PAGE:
National Grid returning for round three | Block Island Times

2022-03-10 08:28:21 By : Mr. DI YI

Joe Murphy of National Grid joined the Town Council via Zoom on February 16 and reported that the cable reburial project will begin, again, in April. National Grid’s sea2shore cable, which runs from Block Island to the mainland, was not buried to the recommended depth of six feet, and subsequently became exposed near Fred Benson Town Beach. To rebury the cable, a tunnel was dug deep under the ocean floor, conduit was put through the tunnel, and new cable was run through the conduit. The new cable now has to be spliced together with the old, both on land near the beach pavilion, and out in the ocean. The new section of cable will bypass the exposed cable section, which will then be removed. Orsted, the company that owns the wind farm and the cable that runs from the turbines to Block Island, performed a similar operation for its section of exposed cable last year. Murphy described the “significant success” the company had achieved on its last visit in the fall of 2021, clearing the blocked conduit and pulling the new cable through. The conduit had been placed under the sea floor back in the spring of 2021, but somehow became clogged before the cable was pulled through. National Grid has only been able to work on the project around the busy tourist season, which has caused the project to drag on and on. Dave Arthur, the Director of Project Management at National Grid, joined the meeting via Zoom to inform the council that the team had spent the winter months reviewing and reassessing the equipment used for the project. Back in the fall, National Grid had attempted to splice the cable but rough seas made the work impossible. The company had used an anchor barge, which needs fairly calm conditions of waves less than four feet and winds less than 25 miles per hour. With a sometimes uncooperative Mother Nature, Arthur said National Grid had considered other options for its return this spring. He said the company considered a jack-barge, but rejected it as lacking the desired mobility. He also said a jack-barge has the same wave height restrictions as the anchor barge. A dynamic positioning vessel was also considered, but Arthur told the council that those types of vessels still have difficulty in high winds above 25 miles per hour. Orsted used the European offshore support vessel Global Symphony to splice its cable, but Arthur said that particular vessel needed 40 feet of depth to operate. National Grid’s cable splice location is only around 22 feet deep, according to Arthur. He said that after considering these other options, it was decided that the anchor barge would be used again this spring, with hopes for better weather. The anchor barge is attached by chains or cables to four moorings anchored to the ocean floor. The moorings form a rough square, with the barge in the middle. Lengthening or shortening the cables allows the barge to maneuver within the work area while still being anchored to the moorings. National Grid needs this mobility for splicing the sea2shore cable. Arthur said the team has been examining historical weather patterns, looking for a window of five or six days of fair weather in which to operate. According to Arthur, seven out of the past ten years have had at least one window of clear weather during the month of April, with wave heights less than four feet and winds less than 25 miles per hour. He said the frequency and duration of these windows increase in May and June, historically.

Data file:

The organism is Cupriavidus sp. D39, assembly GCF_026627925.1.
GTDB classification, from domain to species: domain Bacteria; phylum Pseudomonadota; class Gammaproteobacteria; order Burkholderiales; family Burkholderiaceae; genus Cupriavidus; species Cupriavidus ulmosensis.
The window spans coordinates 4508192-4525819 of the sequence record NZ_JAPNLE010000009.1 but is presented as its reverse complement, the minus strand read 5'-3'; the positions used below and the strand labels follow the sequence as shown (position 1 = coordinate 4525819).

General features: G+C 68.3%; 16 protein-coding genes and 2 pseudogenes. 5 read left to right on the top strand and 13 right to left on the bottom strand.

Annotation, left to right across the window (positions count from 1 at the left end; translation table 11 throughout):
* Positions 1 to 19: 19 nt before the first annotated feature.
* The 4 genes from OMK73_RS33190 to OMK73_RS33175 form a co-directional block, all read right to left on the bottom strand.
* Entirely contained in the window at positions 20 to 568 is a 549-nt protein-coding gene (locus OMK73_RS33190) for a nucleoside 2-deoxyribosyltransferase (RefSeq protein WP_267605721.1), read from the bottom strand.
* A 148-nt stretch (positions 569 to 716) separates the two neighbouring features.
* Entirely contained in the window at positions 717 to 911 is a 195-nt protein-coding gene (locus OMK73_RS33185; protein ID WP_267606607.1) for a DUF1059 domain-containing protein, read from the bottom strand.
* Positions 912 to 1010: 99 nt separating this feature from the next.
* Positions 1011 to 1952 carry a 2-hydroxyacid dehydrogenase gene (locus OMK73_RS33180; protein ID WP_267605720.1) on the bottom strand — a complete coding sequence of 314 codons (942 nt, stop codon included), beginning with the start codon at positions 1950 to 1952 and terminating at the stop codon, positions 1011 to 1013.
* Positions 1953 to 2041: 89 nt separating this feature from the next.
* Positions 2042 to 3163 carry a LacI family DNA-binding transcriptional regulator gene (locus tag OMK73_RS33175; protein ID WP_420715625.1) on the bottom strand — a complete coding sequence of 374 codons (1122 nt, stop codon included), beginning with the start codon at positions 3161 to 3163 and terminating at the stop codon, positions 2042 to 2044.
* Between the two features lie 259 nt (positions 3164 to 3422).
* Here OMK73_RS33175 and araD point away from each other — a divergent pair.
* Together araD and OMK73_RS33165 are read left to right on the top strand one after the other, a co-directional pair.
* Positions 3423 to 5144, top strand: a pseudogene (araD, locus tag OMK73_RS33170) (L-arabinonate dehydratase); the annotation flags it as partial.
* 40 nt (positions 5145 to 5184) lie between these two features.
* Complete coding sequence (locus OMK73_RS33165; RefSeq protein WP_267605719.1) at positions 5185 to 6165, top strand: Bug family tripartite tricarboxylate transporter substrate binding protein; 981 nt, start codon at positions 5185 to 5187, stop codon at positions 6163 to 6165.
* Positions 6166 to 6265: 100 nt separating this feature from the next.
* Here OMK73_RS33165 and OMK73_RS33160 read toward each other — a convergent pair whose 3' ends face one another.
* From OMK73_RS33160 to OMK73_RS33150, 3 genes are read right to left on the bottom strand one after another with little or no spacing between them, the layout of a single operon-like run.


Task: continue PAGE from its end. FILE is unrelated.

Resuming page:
The work requires a power outage to the island during the multi-day splicing process, during which time the island will operate on the diesel generators at Block Island Power Company. Arthur said he had a “good degree of confidence” that the work would be completed by May 25 at the latest. He said the work on land would be concentrated around the manhole covers in the north parking lot of the Town Beach. The parking lots have been a source of angst for many islanders, as the south lot has developed a flooding problem since Orsted used it for its part of the work. Orsted is planning to repair the drainage issue this spring. Council Member Martha Ball asked National Grid about the north lot, saying that it was not returned to its previous condition as it has gotten “smaller and smaller.” Ball said the berm between the parking lot and Corn Neck Road is “bigger than it’s ever been.” Murphy responded that National Grid had worked with the town's previous Facilities Manager Sam Bird to make sure the posts were put back in place and the berm was the same size. National Grid had to remove some of the berm to accommodate machinery, and is required to return the parking lot to its previous state. Ball called the current restoration of the berm a “huge tactical mistake that should be fixed.” Council Member Keith Stover said that in order to feel comfortable granting National Grid another easement to work in the parking lot this spring, he needed to hear from the town experts, such as Town Manager Maryanne Crawford, Facilities Manager Tom Risom, and Director of Public Works Matt Moynihan. He said he wanted them “to tell us they are comfortable with the plans for the parking lots.” Second Warden Sven Risom said he hoped the snow fencing installed by National Grid on the berm at the north parking lot was “not reflective of the quality” of work that the town should expect. The fencing has been falling down, seemingly since it was put up. Arthur said he expects the equipment to begin arriving on-island on March 24.